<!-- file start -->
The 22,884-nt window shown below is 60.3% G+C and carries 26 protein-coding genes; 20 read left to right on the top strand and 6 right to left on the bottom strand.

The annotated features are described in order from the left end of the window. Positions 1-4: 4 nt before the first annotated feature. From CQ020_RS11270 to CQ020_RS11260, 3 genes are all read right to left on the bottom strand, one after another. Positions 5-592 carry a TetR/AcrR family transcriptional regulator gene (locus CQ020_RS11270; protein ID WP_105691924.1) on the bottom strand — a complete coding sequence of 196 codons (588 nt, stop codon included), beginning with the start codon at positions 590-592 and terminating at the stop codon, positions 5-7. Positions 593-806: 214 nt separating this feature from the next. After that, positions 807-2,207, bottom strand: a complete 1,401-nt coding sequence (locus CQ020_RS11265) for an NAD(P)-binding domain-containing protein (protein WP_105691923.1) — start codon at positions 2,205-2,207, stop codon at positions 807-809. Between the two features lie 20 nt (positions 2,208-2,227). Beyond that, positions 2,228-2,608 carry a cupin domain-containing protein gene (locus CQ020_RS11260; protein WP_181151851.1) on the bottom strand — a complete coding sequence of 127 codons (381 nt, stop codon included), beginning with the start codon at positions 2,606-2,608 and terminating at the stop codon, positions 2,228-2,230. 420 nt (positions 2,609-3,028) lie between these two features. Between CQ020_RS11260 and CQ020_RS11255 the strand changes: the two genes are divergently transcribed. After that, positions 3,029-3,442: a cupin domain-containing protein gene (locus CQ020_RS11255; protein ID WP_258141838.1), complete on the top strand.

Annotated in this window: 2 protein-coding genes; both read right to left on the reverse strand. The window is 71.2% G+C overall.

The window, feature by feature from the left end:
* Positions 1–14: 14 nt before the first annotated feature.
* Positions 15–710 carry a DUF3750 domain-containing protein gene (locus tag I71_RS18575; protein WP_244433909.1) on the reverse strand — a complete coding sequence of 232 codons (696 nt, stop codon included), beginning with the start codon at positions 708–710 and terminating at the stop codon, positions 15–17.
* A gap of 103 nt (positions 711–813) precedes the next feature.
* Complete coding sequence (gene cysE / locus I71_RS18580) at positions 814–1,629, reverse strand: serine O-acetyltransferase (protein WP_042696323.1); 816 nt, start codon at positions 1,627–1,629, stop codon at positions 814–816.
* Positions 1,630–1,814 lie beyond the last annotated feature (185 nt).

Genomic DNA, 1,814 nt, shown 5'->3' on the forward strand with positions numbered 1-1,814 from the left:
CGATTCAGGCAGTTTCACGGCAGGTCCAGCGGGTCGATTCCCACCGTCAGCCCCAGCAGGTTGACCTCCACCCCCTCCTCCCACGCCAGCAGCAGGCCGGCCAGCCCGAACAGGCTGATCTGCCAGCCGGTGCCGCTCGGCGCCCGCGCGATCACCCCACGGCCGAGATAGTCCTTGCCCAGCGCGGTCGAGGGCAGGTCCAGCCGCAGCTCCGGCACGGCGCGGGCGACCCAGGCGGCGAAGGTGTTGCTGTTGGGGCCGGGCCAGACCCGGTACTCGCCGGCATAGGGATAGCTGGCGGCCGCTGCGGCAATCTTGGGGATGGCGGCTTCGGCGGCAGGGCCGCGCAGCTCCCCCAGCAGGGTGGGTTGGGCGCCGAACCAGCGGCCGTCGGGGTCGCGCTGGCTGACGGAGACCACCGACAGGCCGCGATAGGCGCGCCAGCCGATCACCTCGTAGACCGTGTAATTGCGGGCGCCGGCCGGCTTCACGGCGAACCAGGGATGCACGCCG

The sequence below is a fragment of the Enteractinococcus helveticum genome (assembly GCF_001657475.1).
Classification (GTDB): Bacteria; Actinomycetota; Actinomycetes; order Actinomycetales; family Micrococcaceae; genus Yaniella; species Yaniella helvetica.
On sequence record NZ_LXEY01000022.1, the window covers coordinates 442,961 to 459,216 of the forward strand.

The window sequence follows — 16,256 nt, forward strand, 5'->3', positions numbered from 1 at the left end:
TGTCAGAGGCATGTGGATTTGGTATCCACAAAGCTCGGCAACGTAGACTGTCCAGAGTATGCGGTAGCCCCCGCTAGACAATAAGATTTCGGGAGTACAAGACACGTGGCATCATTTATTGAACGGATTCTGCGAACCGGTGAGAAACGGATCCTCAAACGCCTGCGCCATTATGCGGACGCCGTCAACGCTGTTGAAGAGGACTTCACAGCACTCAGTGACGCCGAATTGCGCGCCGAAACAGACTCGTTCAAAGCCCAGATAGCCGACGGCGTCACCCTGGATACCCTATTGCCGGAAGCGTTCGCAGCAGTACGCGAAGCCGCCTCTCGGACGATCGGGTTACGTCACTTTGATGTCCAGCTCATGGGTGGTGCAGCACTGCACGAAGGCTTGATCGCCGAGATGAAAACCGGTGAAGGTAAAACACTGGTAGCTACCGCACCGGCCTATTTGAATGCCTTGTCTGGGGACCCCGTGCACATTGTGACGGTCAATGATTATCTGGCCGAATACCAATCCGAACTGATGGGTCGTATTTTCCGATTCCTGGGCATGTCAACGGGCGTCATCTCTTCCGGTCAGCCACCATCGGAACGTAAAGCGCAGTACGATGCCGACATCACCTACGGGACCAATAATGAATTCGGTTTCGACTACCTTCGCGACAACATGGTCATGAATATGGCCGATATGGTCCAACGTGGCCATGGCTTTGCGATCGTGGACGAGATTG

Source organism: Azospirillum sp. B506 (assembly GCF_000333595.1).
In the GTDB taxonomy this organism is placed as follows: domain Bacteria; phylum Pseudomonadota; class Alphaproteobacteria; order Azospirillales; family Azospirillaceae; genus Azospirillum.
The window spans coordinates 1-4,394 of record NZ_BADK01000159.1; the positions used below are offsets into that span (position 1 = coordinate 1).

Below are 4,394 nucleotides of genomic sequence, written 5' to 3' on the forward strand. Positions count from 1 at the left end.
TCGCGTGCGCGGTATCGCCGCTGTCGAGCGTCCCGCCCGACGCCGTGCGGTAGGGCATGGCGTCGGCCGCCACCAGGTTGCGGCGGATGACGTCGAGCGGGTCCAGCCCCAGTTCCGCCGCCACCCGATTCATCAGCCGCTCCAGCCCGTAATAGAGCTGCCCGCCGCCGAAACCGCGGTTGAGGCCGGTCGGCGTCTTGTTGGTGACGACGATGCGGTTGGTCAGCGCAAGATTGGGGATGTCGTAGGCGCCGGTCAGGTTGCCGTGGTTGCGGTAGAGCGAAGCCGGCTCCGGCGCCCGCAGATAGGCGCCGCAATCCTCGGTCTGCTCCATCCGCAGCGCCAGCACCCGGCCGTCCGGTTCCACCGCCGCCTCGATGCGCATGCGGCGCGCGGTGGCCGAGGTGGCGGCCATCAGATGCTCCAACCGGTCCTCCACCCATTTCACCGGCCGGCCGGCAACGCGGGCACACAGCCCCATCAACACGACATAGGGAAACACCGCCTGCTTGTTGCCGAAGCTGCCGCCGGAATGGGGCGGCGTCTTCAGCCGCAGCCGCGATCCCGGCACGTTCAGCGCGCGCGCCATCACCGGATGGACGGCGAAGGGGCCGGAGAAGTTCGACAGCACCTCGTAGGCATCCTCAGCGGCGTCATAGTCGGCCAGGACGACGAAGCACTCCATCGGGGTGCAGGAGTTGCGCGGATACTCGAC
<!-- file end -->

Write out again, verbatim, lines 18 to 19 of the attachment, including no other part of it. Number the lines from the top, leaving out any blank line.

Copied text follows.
In the GTDB taxonomy this organism is placed as follows: domain Bacteria; phylum Pseudomonadota; class Alphaproteobacteria; order Azospirillales; family Azospirillaceae; genus Azospirillum.
The window spans coordinates 1-4,394 of record NZ_BADK01000159.1; the positions used below are offsets into that span (position 1 = coordinate 1).